Top 5 Challenges of a School Administrator Supporting Online and Hybrid Instruction
A Walden University webinar shares vital resources for education leaders.
Each K–12 school year brings its own set of issues and opportunities, but amid the COVID-19 pandemic, administrators and teachers are facing historically complex challenges. At the top of the list for most school districts is providing effective instruction in hybrid and online learning environments.
At the dawn of the 2020–21 academic year, Walden University convened a panel of experts online to share ideas and best practices for supporting K–12 administrators and educators. In the webinar “Online and Hybrid Instruction: Preparing K–12 Educators for the Upcoming Academic Year,” elementary school principal Dr. Sharon Porter zeroed in on the top five challenges for administrators: quality instruction; access for students; effective communication; social and emotional issues for students, teachers, staff, and administrators; and economic hardship for students and families.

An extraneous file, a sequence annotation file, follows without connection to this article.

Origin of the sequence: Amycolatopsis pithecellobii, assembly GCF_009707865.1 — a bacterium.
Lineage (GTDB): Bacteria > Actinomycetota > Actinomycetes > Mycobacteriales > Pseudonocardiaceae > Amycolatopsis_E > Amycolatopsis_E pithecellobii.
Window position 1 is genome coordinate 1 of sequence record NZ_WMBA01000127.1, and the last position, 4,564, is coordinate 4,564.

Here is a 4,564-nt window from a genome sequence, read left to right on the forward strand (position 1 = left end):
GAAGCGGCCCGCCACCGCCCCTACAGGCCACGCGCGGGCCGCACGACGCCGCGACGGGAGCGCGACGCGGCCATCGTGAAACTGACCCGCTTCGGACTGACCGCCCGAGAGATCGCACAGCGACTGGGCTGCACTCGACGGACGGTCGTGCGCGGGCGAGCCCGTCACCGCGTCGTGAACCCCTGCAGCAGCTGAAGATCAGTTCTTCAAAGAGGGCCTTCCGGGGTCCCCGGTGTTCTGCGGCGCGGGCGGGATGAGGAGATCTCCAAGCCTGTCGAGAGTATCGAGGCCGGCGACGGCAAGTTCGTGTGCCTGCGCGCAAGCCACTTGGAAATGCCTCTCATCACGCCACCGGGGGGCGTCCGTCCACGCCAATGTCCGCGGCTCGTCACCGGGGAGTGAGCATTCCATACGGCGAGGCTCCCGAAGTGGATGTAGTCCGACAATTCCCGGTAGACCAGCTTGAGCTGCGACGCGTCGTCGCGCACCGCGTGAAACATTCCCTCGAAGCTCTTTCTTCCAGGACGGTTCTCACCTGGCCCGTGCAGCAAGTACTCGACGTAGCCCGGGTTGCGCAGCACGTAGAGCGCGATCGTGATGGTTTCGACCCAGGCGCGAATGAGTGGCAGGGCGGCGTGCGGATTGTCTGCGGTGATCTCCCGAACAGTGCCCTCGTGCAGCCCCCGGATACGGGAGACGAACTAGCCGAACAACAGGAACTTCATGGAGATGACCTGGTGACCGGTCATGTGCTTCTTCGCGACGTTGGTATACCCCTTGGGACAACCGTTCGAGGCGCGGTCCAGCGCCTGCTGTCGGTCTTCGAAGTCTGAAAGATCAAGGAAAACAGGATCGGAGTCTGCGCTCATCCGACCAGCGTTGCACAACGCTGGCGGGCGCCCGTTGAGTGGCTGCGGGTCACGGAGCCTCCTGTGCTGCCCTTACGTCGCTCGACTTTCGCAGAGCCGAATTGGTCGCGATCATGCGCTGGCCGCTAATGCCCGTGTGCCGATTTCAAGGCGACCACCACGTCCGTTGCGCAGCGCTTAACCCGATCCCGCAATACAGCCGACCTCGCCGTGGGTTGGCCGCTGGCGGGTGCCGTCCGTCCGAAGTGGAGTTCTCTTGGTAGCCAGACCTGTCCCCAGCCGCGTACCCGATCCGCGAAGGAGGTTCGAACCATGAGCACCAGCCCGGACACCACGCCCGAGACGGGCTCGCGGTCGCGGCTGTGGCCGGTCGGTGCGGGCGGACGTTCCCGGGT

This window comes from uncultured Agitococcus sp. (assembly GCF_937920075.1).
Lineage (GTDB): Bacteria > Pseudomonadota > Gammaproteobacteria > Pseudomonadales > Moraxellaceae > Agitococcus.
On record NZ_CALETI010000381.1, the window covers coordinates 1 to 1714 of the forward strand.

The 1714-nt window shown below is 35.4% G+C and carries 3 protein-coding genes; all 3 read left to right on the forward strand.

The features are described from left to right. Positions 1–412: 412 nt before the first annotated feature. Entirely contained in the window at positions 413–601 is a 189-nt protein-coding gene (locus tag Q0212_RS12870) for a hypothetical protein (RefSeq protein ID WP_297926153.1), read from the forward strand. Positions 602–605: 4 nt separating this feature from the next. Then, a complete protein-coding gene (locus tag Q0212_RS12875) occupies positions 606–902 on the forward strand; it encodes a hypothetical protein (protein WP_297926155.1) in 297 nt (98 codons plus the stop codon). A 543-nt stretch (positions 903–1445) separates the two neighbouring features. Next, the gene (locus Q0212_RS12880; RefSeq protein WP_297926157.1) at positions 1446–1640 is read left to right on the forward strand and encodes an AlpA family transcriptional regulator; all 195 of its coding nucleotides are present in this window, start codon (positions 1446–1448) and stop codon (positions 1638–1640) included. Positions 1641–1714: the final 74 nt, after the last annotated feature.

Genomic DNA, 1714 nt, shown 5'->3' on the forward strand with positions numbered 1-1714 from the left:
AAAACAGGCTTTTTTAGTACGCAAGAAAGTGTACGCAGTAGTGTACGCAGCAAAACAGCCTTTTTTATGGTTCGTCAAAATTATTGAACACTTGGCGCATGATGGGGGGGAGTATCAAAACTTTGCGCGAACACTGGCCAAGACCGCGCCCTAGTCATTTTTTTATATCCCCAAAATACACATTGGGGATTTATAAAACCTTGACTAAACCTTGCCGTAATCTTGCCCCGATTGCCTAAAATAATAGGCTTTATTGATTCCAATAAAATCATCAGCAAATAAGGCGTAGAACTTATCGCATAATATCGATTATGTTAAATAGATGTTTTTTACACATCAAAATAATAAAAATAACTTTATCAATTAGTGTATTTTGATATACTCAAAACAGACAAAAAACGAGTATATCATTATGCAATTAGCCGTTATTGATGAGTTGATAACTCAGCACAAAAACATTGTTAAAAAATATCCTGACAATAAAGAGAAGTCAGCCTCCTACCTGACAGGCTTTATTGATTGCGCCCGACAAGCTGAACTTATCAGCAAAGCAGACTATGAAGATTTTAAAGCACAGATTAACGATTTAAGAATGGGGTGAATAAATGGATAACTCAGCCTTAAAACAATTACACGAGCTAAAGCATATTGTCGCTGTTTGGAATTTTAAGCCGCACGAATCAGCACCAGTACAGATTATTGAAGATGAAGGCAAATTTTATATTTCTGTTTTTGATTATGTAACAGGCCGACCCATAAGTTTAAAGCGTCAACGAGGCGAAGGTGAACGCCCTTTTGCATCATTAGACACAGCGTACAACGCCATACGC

Dr. Suzanne Wesson, academic coordinator for Walden’s Richard W. Riley College of Education and Leadership, thanked Porter for her insights and acknowledged the historic challenges facing educational leadership and administration in schools.
“Take a deep breath and know that you are not alone with the stress or the challenges. If there's one thing that you take with you from here, I hope it will be that there are resources and people available to help and support you,” Wesson said.
Addressing Porter’s top-five list, Wesson offered the following roundup of go-to sources and suggestions:
Challenge No. 1: Quality Instruction
- Instructional specialists: campus/district/region
- Board of Cooperative Educational Services or Education Service Centers
- Collaboration with universities, state/national curriculum organizations, state/national educational technology organizations, retired teachers’ organizations, and consultants
Challenge No. 2: Access for Students